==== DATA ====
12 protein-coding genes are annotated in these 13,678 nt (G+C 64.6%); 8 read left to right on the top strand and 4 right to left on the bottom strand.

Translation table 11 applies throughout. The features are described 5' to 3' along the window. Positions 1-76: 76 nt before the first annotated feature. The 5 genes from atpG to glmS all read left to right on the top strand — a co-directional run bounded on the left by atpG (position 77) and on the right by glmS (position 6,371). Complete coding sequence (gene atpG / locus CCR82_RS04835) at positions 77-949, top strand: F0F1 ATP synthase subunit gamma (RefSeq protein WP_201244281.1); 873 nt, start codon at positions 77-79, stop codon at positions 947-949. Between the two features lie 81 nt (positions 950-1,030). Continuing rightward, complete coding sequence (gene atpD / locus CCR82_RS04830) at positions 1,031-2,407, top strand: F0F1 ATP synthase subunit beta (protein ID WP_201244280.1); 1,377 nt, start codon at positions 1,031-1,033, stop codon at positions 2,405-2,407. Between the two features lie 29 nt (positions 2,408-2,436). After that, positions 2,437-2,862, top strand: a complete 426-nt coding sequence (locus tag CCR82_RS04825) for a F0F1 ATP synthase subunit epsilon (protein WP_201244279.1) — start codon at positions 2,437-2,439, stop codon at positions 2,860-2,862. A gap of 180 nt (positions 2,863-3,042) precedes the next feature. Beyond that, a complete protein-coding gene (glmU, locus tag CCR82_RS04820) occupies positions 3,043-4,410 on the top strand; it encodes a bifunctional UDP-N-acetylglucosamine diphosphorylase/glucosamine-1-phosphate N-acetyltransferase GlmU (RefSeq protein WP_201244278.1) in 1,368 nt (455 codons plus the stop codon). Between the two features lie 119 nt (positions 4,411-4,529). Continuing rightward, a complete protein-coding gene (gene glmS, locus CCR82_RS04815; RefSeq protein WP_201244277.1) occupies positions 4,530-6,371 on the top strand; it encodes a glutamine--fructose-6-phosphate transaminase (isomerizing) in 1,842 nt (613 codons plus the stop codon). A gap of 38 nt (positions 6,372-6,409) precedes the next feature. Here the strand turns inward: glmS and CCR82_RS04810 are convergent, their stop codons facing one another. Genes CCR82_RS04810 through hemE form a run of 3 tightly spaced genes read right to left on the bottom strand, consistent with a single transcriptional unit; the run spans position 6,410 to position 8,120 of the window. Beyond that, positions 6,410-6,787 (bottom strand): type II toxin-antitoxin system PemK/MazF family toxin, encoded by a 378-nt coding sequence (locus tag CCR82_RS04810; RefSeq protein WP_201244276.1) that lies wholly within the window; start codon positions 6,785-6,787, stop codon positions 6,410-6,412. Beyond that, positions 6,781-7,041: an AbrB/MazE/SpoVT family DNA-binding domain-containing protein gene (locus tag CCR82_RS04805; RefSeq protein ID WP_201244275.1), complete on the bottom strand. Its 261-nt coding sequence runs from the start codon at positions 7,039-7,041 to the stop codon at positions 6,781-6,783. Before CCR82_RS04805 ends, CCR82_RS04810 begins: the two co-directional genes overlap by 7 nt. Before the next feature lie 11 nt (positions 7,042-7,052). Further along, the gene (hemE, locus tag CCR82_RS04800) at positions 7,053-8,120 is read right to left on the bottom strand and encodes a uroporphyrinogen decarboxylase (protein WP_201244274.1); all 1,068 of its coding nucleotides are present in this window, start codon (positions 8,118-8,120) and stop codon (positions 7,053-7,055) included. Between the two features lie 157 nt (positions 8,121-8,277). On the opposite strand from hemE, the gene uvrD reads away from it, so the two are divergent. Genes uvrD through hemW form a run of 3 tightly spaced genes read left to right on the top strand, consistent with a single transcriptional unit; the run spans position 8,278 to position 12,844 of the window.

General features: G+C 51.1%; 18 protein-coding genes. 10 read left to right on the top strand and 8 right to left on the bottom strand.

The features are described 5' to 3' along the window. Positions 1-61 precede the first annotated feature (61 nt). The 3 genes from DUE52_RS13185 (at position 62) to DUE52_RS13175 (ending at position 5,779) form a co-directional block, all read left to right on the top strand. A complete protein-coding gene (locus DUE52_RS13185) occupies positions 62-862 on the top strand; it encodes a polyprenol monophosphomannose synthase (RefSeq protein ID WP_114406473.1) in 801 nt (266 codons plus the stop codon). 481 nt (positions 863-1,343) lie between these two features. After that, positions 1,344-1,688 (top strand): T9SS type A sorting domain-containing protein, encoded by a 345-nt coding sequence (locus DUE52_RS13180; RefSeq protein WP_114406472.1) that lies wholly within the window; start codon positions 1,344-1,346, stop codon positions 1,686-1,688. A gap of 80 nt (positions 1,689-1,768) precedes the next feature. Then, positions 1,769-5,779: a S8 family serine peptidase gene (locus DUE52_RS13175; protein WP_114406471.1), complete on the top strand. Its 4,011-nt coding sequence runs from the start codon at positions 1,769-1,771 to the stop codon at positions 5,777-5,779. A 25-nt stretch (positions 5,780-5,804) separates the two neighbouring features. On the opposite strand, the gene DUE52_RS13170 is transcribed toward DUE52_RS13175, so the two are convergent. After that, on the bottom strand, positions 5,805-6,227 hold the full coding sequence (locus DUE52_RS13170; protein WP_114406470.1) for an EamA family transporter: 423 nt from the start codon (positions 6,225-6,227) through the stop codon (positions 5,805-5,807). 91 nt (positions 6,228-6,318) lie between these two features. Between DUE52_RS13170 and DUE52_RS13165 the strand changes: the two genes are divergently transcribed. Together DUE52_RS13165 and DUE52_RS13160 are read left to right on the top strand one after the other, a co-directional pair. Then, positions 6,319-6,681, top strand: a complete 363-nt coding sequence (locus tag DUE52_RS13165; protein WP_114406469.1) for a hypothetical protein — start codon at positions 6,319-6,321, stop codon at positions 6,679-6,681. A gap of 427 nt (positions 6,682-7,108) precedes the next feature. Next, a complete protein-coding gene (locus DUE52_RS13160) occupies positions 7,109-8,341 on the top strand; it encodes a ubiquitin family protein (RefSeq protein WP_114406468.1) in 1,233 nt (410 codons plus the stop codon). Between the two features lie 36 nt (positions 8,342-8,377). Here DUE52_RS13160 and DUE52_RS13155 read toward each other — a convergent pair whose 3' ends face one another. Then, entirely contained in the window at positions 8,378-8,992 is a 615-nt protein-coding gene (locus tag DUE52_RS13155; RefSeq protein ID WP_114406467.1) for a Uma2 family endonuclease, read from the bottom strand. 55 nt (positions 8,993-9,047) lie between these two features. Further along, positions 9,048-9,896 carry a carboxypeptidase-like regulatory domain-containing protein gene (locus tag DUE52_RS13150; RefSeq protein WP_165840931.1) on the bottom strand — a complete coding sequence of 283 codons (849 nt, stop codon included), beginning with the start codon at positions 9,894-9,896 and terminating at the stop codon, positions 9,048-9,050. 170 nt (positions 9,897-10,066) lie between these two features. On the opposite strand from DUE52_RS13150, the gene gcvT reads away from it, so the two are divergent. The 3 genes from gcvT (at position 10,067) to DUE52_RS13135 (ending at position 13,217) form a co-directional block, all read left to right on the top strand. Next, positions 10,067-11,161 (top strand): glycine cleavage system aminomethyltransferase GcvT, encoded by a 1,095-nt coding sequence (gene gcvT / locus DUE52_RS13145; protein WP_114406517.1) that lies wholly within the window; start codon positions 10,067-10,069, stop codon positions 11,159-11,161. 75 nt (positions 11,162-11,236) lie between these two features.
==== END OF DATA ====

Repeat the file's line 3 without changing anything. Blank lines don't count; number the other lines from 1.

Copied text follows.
General features: G+C 51.1%; 18 protein-coding genes. 10 read left to right on the top strand and 8 right to left on the bottom strand.